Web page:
AUGUSTA, Georgia (Reuters) - Sergio Garcia has learned that fighting Augusta National is a no-win situation, so the 37-year-old Spaniard is growing to love a course that has not generally been kind to him.
The Spaniard, who is looking to secure a long-awaited first major title, ended the third round of the U.S. Masters on Saturday as joint leader alongside Olympic champion Justin Rose on six under par.
“It’s the kind of place that if you are trying to fight against it, it’s going to beat you down,” Garcia told reporters.
“So you’ve just got to roll with it and realise that sometimes you’re going to get good breaks, like has happened to me a few times this week, and sometimes you’re going to get not‑so‑good breaks.”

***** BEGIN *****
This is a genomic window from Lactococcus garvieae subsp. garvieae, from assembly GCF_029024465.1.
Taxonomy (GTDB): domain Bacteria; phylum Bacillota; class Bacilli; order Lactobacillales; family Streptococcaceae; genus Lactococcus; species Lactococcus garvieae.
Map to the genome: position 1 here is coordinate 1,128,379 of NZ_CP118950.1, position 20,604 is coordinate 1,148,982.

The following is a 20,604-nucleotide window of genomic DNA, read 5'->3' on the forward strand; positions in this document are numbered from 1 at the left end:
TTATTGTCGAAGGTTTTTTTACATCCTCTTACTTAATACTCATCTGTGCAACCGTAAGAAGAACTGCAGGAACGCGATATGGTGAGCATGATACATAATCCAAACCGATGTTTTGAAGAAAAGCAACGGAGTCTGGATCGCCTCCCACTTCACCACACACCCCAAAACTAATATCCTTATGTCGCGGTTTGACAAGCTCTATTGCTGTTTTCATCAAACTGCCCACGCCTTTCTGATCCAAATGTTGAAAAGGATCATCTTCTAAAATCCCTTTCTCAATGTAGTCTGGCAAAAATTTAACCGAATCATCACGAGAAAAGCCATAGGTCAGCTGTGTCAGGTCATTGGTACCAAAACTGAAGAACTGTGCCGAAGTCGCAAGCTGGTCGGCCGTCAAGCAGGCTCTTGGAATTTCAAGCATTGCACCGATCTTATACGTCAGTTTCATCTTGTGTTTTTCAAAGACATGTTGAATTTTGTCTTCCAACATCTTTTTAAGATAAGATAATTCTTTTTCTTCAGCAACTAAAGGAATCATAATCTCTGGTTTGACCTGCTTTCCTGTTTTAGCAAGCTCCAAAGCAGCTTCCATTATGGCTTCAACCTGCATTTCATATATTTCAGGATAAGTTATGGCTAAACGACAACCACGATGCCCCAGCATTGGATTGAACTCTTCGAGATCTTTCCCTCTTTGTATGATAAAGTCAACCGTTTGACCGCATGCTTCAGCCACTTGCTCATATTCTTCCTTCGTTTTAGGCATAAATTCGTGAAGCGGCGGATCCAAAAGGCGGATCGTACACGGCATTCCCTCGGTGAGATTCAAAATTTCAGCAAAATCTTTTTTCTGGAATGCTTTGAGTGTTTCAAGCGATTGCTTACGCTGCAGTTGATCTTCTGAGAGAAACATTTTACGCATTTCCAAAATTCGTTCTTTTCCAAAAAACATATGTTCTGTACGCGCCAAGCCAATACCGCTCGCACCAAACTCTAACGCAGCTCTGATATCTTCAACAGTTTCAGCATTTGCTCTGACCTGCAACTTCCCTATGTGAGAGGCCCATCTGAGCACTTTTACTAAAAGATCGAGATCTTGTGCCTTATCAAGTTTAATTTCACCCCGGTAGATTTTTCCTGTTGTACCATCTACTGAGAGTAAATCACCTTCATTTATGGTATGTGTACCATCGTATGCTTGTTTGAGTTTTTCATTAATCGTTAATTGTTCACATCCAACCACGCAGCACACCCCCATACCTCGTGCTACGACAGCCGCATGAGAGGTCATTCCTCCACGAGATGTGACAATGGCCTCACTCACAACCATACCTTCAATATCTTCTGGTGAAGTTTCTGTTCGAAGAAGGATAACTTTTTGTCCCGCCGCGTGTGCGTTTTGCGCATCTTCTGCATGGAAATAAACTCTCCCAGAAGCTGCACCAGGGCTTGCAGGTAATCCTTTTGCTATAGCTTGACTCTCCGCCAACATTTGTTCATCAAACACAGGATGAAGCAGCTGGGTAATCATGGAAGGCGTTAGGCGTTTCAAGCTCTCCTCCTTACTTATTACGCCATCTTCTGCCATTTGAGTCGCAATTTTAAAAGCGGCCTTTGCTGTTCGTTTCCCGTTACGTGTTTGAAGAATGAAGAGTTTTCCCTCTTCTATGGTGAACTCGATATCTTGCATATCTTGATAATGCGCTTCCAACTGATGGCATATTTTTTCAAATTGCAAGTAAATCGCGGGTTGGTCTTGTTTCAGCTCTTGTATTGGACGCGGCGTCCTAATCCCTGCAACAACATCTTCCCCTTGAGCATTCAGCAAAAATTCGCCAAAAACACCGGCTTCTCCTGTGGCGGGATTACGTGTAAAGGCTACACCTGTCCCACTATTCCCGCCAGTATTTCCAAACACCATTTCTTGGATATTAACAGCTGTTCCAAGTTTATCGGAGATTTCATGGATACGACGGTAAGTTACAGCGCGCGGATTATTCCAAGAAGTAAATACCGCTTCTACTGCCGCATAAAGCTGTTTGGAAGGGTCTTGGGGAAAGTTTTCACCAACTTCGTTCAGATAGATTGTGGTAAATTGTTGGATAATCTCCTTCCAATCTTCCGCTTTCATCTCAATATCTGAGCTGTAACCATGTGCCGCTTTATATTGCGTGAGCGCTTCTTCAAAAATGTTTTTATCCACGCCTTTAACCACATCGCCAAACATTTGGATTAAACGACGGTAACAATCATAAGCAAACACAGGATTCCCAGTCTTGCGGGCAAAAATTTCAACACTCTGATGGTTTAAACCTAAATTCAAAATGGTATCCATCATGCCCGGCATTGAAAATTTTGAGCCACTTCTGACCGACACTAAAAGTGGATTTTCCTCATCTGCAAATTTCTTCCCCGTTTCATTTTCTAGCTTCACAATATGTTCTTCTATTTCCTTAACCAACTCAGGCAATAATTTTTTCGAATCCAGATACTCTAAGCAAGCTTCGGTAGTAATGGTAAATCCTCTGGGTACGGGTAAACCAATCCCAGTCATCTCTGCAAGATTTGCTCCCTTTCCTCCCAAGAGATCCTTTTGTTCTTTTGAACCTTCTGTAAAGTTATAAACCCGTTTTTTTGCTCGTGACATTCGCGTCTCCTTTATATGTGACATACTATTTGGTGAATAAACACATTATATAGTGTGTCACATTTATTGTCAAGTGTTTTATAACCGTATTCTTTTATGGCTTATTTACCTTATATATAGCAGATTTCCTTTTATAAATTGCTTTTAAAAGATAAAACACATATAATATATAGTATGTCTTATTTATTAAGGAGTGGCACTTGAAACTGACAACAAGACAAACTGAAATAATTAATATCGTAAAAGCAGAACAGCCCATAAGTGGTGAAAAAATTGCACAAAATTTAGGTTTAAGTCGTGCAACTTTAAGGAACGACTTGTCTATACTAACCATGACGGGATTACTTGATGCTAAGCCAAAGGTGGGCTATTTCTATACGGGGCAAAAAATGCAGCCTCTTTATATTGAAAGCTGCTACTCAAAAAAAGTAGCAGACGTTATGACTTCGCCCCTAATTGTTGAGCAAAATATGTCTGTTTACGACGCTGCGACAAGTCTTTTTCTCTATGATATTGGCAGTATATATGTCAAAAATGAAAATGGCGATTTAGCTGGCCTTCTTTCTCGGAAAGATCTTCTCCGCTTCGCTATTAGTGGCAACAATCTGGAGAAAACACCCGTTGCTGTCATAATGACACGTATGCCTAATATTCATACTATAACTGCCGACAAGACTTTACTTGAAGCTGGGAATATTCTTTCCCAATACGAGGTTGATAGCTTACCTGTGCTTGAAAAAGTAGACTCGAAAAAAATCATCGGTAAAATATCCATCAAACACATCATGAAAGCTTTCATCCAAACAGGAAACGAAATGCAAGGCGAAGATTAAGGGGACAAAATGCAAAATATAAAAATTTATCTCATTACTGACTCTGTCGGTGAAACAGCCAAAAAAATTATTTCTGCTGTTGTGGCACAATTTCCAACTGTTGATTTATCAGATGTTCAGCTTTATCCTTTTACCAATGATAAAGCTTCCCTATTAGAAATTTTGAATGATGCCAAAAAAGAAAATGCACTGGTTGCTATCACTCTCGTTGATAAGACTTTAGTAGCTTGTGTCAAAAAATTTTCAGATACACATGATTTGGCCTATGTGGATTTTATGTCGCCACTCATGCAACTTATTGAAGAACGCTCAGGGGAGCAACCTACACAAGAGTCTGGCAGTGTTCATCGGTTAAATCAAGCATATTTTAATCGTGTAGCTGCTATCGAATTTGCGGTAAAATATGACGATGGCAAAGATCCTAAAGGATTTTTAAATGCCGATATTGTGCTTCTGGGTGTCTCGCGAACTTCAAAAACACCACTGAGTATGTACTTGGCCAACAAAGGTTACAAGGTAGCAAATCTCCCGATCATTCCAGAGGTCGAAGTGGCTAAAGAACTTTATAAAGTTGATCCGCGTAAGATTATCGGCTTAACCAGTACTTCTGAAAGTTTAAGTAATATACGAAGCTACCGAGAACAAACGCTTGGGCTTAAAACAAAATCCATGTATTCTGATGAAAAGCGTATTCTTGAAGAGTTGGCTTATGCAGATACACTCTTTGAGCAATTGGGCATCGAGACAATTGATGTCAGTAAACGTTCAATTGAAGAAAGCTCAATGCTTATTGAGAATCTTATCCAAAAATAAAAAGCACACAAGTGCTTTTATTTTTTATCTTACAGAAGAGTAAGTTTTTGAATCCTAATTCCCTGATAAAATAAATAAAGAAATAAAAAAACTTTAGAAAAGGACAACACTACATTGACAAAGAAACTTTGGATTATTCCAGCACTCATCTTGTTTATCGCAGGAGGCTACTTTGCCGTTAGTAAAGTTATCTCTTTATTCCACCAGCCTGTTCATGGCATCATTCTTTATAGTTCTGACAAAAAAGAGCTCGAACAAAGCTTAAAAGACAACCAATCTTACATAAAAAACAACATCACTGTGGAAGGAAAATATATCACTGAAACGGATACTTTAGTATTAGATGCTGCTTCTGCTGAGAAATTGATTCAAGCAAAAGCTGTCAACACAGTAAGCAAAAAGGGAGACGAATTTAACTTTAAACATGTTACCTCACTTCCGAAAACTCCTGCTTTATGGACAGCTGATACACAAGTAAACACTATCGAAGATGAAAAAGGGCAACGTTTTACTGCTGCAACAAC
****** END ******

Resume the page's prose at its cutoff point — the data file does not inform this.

Garcia, whose best Masters finish was tied fourth in 2004, will tee off on Sunday which would have been the 60th birthday of Spanish great Seve Ballesteros who died of cancer in 2011.
Garcia grew up idolising Ballesteros, who won the Masters in 1980 and 1983, and another Spanish two-times Augusta champion in Jose Maria Olazabal.
“I don’t even know how much it would mean to be able to join both of my idols as a Masters winner,” he said.
“It would be nice to have a chance and hopefully do it.”
Garcia said he received what he described as a “beautiful” message of encouragement from Olazabal on Wednesday.
“He has a good touch when it comes down to those things,” he said. “It really meant a lot.”
Editing by Ed Osmond